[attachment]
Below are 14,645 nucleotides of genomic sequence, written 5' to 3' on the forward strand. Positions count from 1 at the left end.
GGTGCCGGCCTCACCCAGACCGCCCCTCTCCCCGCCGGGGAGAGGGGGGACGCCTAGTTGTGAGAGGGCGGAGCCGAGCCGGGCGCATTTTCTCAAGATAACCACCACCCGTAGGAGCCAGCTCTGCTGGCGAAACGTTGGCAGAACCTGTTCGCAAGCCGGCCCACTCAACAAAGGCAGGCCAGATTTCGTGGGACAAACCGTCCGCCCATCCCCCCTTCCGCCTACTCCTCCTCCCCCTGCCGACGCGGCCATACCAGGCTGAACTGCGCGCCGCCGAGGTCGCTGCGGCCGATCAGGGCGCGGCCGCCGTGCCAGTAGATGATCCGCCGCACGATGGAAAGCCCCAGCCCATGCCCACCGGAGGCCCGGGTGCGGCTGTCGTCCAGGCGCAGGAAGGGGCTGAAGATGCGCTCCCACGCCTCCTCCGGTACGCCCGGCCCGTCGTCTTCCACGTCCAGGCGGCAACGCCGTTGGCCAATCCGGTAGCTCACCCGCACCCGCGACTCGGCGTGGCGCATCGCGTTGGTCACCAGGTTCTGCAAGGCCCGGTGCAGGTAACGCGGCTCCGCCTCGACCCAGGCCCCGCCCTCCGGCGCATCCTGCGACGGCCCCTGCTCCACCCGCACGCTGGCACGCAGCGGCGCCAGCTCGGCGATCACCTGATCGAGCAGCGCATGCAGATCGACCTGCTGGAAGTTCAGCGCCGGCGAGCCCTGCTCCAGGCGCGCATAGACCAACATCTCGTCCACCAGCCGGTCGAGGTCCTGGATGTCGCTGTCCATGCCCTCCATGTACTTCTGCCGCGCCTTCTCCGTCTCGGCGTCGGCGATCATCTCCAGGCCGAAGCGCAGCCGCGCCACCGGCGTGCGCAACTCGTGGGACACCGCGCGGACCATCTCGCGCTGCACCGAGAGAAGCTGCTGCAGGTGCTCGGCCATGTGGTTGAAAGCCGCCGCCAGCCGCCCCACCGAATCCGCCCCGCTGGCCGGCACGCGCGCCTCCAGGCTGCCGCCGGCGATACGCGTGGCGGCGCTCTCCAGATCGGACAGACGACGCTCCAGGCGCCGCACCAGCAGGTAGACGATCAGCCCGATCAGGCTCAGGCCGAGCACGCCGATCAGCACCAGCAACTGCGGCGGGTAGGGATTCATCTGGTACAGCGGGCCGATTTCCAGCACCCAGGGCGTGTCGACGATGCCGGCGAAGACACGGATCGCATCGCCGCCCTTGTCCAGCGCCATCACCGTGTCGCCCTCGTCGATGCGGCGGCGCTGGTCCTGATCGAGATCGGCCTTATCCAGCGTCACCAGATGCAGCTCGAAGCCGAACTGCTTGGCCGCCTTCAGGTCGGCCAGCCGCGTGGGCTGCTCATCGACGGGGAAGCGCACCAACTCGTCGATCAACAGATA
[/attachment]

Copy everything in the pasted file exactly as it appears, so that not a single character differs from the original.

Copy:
Below are 14,645 nucleotides of genomic sequence, written 5' to 3' on the forward strand. Positions count from 1 at the left end.
GGTGCCGGCCTCACCCAGACCGCCCCTCTCCCCGCCGGGGAGAGGGGGGACGCCTAGTTGTGAGAGGGCGGAGCCGAGCCGGGCGCATTTTCTCAAGATAACCACCACCCGTAGGAGCCAGCTCTGCTGGCGAAACGTTGGCAGAACCTGTTCGCAAGCCGGCCCACTCAACAAAGGCAGGCCAGATTTCGTGGGACAAACCGTCCGCCCATCCCCCCTTCCGCCTACTCCTCCTCCCCCTGCCGACGCGGCCATACCAGGCTGAACTGCGCGCCGCCGAGGTCGCTGCGGCCGATCAGGGCGCGGCCGCCGTGCCAGTAGATGATCCGCCGCACGATGGAAAGCCCCAGCCCATGCCCACCGGAGGCCCGGGTGCGGCTGTCGTCCAGGCGCAGGAAGGGGCTGAAGATGCGCTCCCACGCCTCCTCCGGTACGCCCGGCCCGTCGTCTTCCACGTCCAGGCGGCAACGCCGTTGGCCAATCCGGTAGCTCACCCGCACCCGCGACTCGGCGTGGCGCATCGCGTTGGTCACCAGGTTCTGCAAGGCCCGGTGCAGGTAACGCGGCTCCGCCTCGACCCAGGCCCCGCCCTCCGGCGCATCCTGCGACGGCCCCTGCTCCACCCGCACGCTGGCACGCAGCGGCGCCAGCTCGGCGATCACCTGATCGAGCAGCGCATGCAGATCGACCTGCTGGAAGTTCAGCGCCGGCGAGCCCTGCTCCAGGCGCGCATAGACCAACATCTCGTCCACCAGCCGGTCGAGGTCCTGGATGTCGCTGTCCATGCCCTCCATGTACTTCTGCCGCGCCTTCTCCGTCTCGGCGTCGGCGATCATCTCCAGGCCGAAGCGCAGCCGCGCCACCGGCGTGCGCAACTCGTGGGACACCGCGCGGACCATCTCGCGCTGCACCGAGAGAAGCTGCTGCAGGTGCTCGGCCATGTGGTTGAAAGCCGCCGCCAGCCGCCCCACCGAATCCGCCCCGCTGGCCGGCACGCGCGCCTCCAGGCTGCCGCCGGCGATACGCGTGGCGGCGCTCTCCAGATCGGACAGACGACGCTCCAGGCGCCGCACCAGCAGGTAGACGATCAGCCCGATCAGGCTCAGGCCGAGCACGCCGATCAGCACCAGCAACTGCGGCGGGTAGGGATTCATCTGGTACAGCGGGCCGATTTCCAGCACCCAGGGCGTGTCGACGATGCCGGCGAAGACACGGATCGCATCGCCGCCCTTGTCCAGCGCCATCACCGTGTCGCCCTCGTCGATGCGGCGGCGCTGGTCCTGATCGAGATCGGCCTTATCCAGCGTCACCAGATGCAGCTCGAAGCCGAACTGCTTGGCCGCCTTCAGGTCGGCCAGCCGCGTGGGCTGCTCATCGACGGGGAAGCGCACCAACTCGTCGATCAACAGATA